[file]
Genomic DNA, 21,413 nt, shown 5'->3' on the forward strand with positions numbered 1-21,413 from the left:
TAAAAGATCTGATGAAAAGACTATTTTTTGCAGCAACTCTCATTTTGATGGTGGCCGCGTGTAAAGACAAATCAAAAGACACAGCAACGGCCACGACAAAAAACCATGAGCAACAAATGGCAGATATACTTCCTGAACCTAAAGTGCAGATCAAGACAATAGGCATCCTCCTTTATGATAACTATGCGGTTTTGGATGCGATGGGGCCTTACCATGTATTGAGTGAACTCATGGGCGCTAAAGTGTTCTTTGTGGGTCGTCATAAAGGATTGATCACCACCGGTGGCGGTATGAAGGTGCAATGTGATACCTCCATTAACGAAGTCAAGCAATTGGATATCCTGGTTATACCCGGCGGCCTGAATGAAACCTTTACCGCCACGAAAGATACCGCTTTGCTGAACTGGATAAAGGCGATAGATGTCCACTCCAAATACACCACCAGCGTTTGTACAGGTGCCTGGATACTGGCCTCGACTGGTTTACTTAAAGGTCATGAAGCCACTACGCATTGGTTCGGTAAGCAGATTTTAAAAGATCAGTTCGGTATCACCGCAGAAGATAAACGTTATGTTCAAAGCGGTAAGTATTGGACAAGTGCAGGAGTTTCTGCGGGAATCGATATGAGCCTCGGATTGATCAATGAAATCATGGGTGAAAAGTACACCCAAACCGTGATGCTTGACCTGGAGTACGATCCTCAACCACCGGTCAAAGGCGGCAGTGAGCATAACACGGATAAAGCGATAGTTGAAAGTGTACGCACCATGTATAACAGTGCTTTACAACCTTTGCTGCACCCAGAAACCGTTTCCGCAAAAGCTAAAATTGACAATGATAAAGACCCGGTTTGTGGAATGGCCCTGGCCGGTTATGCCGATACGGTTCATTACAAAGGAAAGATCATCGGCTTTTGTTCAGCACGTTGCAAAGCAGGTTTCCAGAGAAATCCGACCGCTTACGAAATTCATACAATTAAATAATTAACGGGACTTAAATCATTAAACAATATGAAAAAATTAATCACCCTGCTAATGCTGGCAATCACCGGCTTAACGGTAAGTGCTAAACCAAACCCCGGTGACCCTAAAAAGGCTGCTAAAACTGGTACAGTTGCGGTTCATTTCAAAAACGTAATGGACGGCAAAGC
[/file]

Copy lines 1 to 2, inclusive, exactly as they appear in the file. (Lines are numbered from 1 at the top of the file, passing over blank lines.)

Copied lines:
Genomic DNA, 21,413 nt, shown 5'->3' on the forward strand with positions numbered 1-21,413 from the left:
TAAAAGATCTGATGAAAAGACTATTTTTTGCAGCAACTCTCATTTTGATGGTGGCCGCGTGTAAAGACAAATCAAAAGACACAGCAACGGCCACGACAAAAAACCATGAGCAACAAATGGCAGATATACTTCCTGAACCTAAAGTGCAGATCAAGACAATAGGCATCCTCCTTTATGATAACTATGCGGTTTTGGATGCGATGGGGCCTTACCATGTATTGAGTGAACTCATGGGCGCTAAAGTGTTCTTTGTGGGTCGTCATAAAGGATTGATCACCACCGGTGGCGGTATGAAGGTGCAATGTGATACCTCCATTAACGAAGTCAAGCAATTGGATATCCTGGTTATACCCGGCGGCCTGAATGAAACCTTTACCGCCACGAAAGATACCGCTTTGCTGAACTGGATAAAGGCGATAGATGTCCACTCCAAATACACCACCAGCGTTTGTACAGGTGCCTGGATACTGGCCTCGACTGGTTTACTTAAAGGTCATGAAGCCACTACGCATTGGTTCGGTAAGCAGATTTTAAAAGATCAGTTCGGTATCACCGCAGAAGATAAACGTTATGTTCAAAGCGGTAAGTATTGGACAAGTGCAGGAGTTTCTGCGGGAATCGATATGAGCCTCGGATTGATCAATGAAATCATGGGTGAAAAGTACACCCAAACCGTGATGCTTGACCTGGAGTACGATCCTCAACCACCGGTCAAAGGCGGCAGTGAGCATAACACGGATAAAGCGATAGTTGAAAGTGTACGCACCATGTATAACAGTGCTTTACAACCTTTGCTGCACCCAGAAACCGTTTCCGCAAAAGCTAAAATTGACAATGATAAAGACCCGGTTTGTGGAATGGCCCTGGCCGGTTATGCCGATACGGTTCATTACAAAGGAAAGATCATCGGCTTTTGTTCAGCACGTTGCAAAGCAGGTTTCCAGAGAAATCCGACCGCTTACGAAATTCATACAATTAAATAATTAACGGGACTTAAATCATTAAACAATATGAAAAAATTAATCACCCTGCTAATGCTGGCAATCACCGGCTTAACGGTAAGTGCTAAACCAAACCCCGGTGACCCTAAAAAGGCTGCTAAAACTGGTACAGTTGCGGTTCATTTCAAAAACGTAATGGACGGCAAAGC